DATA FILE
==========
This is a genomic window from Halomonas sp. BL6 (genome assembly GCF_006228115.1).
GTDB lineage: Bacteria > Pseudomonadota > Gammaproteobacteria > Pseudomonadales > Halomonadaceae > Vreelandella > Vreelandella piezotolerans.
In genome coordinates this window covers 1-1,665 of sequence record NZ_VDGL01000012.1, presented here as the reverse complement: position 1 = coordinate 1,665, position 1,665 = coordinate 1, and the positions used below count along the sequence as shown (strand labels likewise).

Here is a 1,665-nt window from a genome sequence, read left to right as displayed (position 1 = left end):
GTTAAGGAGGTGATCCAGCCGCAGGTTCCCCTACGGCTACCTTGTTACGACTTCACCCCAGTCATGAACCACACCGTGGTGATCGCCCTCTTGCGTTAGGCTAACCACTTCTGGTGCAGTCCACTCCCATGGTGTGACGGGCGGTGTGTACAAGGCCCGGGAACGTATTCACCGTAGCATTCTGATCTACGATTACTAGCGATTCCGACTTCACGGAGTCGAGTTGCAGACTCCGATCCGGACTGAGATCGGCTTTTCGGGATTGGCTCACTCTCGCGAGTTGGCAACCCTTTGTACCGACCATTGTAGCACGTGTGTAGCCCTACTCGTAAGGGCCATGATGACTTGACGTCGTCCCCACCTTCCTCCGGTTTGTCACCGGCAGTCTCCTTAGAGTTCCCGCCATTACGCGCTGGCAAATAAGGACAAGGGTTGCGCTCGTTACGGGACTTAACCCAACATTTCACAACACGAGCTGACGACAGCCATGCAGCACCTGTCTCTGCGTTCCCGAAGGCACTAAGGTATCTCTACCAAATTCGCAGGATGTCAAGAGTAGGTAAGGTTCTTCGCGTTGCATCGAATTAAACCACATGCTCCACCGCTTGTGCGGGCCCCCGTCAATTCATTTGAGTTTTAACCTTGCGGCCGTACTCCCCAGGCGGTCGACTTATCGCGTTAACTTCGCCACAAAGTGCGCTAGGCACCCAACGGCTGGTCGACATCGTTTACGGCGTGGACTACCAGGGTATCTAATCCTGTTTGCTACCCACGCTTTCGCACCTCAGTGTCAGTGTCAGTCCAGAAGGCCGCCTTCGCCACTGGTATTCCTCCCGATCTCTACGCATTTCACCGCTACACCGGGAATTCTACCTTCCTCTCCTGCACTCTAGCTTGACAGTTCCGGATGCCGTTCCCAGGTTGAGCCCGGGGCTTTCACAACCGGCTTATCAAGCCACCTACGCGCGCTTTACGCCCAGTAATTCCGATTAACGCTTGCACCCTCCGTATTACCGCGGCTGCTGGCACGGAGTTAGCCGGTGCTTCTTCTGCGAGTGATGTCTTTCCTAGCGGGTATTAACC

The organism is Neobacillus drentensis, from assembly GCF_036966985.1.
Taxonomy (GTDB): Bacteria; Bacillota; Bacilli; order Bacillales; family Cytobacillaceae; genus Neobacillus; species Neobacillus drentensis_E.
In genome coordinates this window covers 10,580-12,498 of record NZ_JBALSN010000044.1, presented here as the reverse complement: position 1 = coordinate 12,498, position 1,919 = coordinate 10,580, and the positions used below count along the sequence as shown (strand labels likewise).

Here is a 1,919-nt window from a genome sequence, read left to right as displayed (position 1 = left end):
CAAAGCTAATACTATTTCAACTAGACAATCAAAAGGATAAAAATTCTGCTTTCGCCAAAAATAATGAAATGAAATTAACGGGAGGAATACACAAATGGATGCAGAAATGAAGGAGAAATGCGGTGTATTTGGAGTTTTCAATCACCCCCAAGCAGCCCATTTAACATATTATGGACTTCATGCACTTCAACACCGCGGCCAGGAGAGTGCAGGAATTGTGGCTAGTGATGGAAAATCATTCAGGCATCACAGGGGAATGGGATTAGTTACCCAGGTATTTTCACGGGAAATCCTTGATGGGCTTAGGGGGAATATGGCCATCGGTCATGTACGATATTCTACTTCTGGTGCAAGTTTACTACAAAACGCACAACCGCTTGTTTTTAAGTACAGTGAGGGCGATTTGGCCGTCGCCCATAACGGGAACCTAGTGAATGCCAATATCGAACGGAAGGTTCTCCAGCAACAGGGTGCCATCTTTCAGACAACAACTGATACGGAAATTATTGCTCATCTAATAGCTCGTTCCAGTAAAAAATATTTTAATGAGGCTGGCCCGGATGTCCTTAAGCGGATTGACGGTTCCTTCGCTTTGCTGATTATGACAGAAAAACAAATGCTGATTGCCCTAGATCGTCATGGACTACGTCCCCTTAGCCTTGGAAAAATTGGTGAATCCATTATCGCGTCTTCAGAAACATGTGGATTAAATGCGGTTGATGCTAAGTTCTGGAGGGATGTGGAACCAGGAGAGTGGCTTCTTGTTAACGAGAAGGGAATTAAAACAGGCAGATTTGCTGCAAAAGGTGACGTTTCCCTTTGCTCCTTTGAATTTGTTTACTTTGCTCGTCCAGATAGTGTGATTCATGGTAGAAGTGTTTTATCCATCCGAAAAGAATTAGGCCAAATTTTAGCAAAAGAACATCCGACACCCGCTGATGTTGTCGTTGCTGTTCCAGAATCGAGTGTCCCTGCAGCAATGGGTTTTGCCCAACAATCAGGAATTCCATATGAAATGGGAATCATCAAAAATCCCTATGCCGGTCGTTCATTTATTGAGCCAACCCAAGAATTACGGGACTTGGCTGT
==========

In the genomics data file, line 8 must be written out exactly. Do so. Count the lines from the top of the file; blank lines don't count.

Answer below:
In genome coordinates this window covers 10,580-12,498 of record NZ_JBALSN010000044.1, presented here as the reverse complement: position 1 = coordinate 12,498, position 1,919 = coordinate 10,580, and the positions used below count along the sequence as shown (strand labels likewise).